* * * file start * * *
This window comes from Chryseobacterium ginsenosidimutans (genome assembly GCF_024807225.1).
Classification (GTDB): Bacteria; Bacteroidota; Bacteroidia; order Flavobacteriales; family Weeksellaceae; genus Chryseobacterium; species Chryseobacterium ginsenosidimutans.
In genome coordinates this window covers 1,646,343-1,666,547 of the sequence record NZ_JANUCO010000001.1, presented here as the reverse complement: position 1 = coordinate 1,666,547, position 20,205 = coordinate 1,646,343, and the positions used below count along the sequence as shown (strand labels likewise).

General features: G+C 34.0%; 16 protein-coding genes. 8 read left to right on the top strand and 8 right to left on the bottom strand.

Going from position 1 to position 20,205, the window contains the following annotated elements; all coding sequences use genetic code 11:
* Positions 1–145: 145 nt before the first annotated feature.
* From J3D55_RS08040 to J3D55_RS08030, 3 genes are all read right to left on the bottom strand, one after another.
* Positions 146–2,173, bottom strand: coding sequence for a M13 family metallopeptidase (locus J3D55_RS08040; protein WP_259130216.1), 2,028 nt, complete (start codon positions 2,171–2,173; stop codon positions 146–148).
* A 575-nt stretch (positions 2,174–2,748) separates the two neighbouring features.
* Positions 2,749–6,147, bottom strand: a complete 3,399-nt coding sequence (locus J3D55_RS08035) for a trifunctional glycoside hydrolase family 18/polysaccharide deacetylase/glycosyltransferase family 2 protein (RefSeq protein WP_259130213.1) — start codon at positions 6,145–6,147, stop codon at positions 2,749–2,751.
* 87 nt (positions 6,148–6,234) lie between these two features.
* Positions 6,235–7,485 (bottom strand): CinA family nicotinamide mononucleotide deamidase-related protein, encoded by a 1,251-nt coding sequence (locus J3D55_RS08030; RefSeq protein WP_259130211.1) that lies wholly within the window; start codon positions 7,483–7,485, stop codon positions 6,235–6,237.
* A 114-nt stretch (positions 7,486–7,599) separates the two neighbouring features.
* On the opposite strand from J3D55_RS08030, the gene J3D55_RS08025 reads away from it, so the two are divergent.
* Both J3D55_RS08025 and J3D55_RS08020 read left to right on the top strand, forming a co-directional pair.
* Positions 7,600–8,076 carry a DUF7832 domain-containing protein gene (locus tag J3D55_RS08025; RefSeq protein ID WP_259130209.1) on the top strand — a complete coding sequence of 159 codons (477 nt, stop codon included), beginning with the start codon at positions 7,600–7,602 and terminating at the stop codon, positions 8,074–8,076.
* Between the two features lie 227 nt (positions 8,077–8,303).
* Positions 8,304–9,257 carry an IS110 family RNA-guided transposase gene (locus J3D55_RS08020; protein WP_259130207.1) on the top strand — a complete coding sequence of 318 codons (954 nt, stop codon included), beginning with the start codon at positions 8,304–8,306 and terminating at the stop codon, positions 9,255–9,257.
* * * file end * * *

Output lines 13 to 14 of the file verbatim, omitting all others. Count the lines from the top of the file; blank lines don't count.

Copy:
* A 114-nt stretch (positions 7,486–7,599) separates the two neighbouring features.
* On the opposite strand from J3D55_RS08030, the gene J3D55_RS08025 reads away from it, so the two are divergent.